The ARP provides a temporary 100% reduction in COBRA premiums otherwise payable by assistance eligible individuals and their families. In addition, the new law provides a corresponding tax credit for the person to whom COBRA premiums are payable, such as the employer, multiemployer plan or insurer. The temporary premium assistance and tax credit are also available to individuals enrolled in continuation coverage under state programs that provide coverage comparable to COBRA, often referred to as mini-COBRA.
Employee Social Security tax deferral
The CAA and Notice 2021-11 extended the time period to repay. Thus, repayment of the employee’s portion of the deferral started Jan. 1, 2021, and will continue through Dec. 31, 2021. Payments made by Jan. 3, 2022, will be timely because Dec. 31, 2021, is a holiday. The employer should send repayments to the IRS as they collect them. If the employer does not repay the deferred portion on time, penalties and interest will begin to accrue for any unpaid balance on Jan. 4, 2022.
Excess business loss limitation
The CARES Act retroactively eliminated the EBL limit for losses arising in tax years 2018, 2019 and 2020. Thus, losses are fully deductible in those years. The ARP extended the EBL limit one year through 2026. Thus, the EBL limitation applies to tax years beginning after Dec. 31, 2020, and before Jan. 1, 2027.
Educational assistance programs
The CARES Act provided that educational assistance temporarily includes payments made by an employer, for the benefit of an employee, whether paid to the employee or to a lender, of principal or interest on any qualified education loan incurred by the employee for education of the employee [§127(c)(1)(B)]. This provision is subject to the overall $5,250 maximum exclusion limit and only applies to payments made after March 27, 2020, and before Jan. 1, 2021. The CAA extended this provision for payments made after Dec. 31, 2020, and before Jan. 1, 2026.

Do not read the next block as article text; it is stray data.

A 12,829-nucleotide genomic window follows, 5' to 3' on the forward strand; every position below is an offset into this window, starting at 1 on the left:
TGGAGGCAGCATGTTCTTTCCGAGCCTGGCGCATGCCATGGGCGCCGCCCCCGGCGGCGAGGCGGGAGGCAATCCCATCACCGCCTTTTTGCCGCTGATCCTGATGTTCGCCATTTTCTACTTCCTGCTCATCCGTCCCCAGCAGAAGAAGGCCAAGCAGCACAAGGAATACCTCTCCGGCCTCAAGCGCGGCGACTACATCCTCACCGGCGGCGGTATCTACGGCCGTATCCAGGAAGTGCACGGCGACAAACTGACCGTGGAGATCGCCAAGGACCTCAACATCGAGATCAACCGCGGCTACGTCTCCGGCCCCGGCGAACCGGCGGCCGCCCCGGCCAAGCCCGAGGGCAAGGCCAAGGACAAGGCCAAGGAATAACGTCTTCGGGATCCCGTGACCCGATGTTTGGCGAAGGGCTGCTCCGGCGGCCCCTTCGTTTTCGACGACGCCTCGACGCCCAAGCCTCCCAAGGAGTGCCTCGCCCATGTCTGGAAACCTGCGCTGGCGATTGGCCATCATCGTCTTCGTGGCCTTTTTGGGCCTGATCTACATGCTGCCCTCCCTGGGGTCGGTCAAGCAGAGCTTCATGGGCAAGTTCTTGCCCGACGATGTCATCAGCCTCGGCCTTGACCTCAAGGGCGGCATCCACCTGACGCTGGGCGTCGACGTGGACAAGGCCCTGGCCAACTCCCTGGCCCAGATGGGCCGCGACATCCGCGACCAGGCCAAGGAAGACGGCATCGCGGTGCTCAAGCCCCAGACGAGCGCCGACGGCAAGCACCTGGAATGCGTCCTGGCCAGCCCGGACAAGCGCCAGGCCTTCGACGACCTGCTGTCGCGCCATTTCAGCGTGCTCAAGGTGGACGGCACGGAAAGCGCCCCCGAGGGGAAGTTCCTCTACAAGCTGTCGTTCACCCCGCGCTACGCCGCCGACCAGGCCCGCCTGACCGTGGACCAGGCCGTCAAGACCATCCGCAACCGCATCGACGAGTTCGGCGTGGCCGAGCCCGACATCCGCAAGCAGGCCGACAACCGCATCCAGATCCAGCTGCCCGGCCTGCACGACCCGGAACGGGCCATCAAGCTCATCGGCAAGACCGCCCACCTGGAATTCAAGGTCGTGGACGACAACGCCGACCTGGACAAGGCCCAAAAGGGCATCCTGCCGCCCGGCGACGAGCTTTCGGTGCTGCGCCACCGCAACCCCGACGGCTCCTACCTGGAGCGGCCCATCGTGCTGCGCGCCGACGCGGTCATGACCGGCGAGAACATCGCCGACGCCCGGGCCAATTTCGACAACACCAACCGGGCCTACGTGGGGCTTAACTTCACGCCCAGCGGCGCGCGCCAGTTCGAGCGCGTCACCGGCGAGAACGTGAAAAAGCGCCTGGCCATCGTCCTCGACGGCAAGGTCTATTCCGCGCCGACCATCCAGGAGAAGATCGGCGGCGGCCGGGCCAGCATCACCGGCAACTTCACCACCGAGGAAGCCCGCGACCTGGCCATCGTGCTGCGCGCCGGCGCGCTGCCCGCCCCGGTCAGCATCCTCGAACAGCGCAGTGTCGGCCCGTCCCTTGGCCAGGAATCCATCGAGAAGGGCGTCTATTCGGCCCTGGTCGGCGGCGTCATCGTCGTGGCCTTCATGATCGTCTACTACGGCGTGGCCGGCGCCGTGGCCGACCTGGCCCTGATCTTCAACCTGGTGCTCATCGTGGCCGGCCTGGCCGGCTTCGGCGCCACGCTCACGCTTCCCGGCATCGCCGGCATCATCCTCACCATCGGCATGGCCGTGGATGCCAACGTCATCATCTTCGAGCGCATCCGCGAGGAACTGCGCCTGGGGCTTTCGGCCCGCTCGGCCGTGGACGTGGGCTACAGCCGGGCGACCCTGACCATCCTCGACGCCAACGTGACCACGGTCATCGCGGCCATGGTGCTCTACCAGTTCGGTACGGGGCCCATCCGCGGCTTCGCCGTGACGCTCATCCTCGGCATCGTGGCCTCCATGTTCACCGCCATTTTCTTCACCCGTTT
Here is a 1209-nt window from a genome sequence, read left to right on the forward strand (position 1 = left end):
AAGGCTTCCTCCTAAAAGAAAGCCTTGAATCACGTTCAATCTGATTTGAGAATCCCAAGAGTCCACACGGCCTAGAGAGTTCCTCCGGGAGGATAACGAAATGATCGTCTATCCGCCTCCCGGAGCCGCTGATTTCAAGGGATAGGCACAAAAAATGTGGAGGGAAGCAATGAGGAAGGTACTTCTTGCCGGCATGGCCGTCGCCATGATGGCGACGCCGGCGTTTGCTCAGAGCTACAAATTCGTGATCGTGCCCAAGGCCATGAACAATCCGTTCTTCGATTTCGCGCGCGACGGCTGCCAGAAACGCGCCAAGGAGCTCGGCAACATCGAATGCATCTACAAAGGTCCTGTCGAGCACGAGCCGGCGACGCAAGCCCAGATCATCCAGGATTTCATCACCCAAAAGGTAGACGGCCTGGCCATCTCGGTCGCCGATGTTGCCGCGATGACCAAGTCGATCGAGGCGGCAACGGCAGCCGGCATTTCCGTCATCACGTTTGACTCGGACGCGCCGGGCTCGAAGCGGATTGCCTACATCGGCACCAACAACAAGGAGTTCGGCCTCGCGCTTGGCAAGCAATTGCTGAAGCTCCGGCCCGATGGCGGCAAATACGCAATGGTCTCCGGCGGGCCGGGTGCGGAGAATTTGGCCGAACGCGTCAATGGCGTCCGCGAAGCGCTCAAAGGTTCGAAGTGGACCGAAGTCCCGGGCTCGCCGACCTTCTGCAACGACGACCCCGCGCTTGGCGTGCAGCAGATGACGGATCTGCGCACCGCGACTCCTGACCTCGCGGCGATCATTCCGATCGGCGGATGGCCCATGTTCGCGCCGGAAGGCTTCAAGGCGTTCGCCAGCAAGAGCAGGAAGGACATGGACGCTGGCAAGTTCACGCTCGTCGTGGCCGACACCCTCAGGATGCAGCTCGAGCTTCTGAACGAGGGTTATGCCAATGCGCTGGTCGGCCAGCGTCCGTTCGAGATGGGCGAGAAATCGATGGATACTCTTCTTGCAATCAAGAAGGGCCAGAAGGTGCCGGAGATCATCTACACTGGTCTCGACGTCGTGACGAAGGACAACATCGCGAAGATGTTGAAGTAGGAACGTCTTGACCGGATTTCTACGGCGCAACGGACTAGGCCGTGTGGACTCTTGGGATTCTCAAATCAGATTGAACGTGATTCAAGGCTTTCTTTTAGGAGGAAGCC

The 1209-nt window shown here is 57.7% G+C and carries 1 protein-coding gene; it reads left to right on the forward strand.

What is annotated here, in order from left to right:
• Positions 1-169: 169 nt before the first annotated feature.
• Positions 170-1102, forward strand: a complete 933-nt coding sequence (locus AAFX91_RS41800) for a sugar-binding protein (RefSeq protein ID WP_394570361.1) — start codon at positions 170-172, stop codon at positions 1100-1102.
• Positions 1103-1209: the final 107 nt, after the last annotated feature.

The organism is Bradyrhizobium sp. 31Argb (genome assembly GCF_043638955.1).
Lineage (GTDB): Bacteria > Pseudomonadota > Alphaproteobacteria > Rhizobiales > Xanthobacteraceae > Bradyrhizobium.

The CAA temporarily provides a 100% business expense deduction, vs. 50%, for the cost of food and beverages provided by a restaurant, regarding expenses paid or incurred after Dec. 31, 2020, and before Jan. 1, 2023.
Deduction for energy efficient improvements to commercial buildings
The CAA permanently extended the energy efficient commercial building property deduction (§179D). The energy efficient commercial building property deduction was originally enacted in 2005 and was set to expire on Dec. 31, 2020. Under §179D the owner or lessee of a commercial building can accelerate the depreciation deduction for the installation of energy efficient property. The deduction is up to $1.80 per square foot that would otherwise be depreciated over 27-and-a-half years or 39 years.
C corporation deductions for charitable contributions are generally limited to 10% of taxable income [§170(b)(2)(A)]. The percentage limitation on the charitable contribution deduction for
cash contributions for C corporations is increased to 25% for 2020 and 2021. Corporations are also allowed to deduct up to 100% of their taxable income for certain qualified disaster relief contributions made beginning on Jan. 1, 2020, and before Feb. 25, 2021.
Please note, these are general explanations. For the full laws, requirements, and exclusions, visit IRS.gov.